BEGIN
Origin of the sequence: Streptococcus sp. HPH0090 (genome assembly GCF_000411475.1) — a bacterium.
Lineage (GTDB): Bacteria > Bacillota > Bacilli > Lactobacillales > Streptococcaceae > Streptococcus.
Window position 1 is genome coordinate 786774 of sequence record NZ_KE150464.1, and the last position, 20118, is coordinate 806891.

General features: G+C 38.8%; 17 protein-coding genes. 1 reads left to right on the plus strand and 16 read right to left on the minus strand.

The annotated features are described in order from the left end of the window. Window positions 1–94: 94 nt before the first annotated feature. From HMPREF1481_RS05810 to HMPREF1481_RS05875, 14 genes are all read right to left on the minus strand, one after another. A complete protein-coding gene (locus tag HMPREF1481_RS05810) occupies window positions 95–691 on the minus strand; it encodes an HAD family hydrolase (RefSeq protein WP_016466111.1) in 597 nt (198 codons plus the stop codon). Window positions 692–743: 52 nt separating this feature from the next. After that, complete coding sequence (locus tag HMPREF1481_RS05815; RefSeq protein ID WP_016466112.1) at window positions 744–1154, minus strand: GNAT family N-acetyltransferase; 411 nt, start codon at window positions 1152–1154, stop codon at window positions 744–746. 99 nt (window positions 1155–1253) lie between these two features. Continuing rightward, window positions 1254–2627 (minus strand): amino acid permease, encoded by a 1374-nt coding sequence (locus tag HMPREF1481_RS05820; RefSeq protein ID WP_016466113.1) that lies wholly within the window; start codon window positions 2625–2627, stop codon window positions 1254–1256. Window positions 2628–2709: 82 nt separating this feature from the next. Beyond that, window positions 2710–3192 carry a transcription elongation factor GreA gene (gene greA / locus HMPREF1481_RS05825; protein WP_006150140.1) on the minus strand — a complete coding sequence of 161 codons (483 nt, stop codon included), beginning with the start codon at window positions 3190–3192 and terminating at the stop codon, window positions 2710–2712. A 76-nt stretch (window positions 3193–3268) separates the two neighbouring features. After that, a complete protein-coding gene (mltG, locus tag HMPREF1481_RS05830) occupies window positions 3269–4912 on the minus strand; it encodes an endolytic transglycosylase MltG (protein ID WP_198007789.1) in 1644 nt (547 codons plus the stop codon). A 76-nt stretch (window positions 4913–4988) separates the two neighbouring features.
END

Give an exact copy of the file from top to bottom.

Origin of the sequence: Streptococcus sp. HPH0090 (genome assembly GCF_000411475.1) — a bacterium.
Lineage (GTDB): Bacteria > Bacillota > Bacilli > Lactobacillales > Streptococcaceae > Streptococcus.
Window position 1 is genome coordinate 786774 of sequence record NZ_KE150464.1, and the last position, 20118, is coordinate 806891.

General features: G+C 38.8%; 17 protein-coding genes. 1 reads left to right on the plus strand and 16 read right to left on the minus strand.

The annotated features are described in order from the left end of the window. Window positions 1–94: 94 nt before the first annotated feature. From HMPREF1481_RS05810 to HMPREF1481_RS05875, 14 genes are all read right to left on the minus strand, one after another. A complete protein-coding gene (locus tag HMPREF1481_RS05810) occupies window positions 95–691 on the minus strand; it encodes an HAD family hydrolase (RefSeq protein WP_016466111.1) in 597 nt (198 codons plus the stop codon). Window positions 692–743: 52 nt separating this feature from the next. After that, complete coding sequence (locus tag HMPREF1481_RS05815; RefSeq protein ID WP_016466112.1) at window positions 744–1154, minus strand: GNAT family N-acetyltransferase; 411 nt, start codon at window positions 1152–1154, stop codon at window positions 744–746. 99 nt (window positions 1155–1253) lie between these two features. Continuing rightward, window positions 1254–2627 (minus strand): amino acid permease, encoded by a 1374-nt coding sequence (locus tag HMPREF1481_RS05820; RefSeq protein ID WP_016466113.1) that lies wholly within the window; start codon window positions 2625–2627, stop codon window positions 1254–1256. Window positions 2628–2709: 82 nt separating this feature from the next. Beyond that, window positions 2710–3192 carry a transcription elongation factor GreA gene (gene greA / locus HMPREF1481_RS05825; protein WP_006150140.1) on the minus strand — a complete coding sequence of 161 codons (483 nt, stop codon included), beginning with the start codon at window positions 3190–3192 and terminating at the stop codon, window positions 2710–2712. A 76-nt stretch (window positions 3193–3268) separates the two neighbouring features. After that, a complete protein-coding gene (mltG, locus tag HMPREF1481_RS05830) occupies window positions 3269–4912 on the minus strand; it encodes an endolytic transglycosylase MltG (protein ID WP_198007789.1) in 1644 nt (547 codons plus the stop codon). A 76-nt stretch (window positions 4913–4988) separates the two neighbouring features.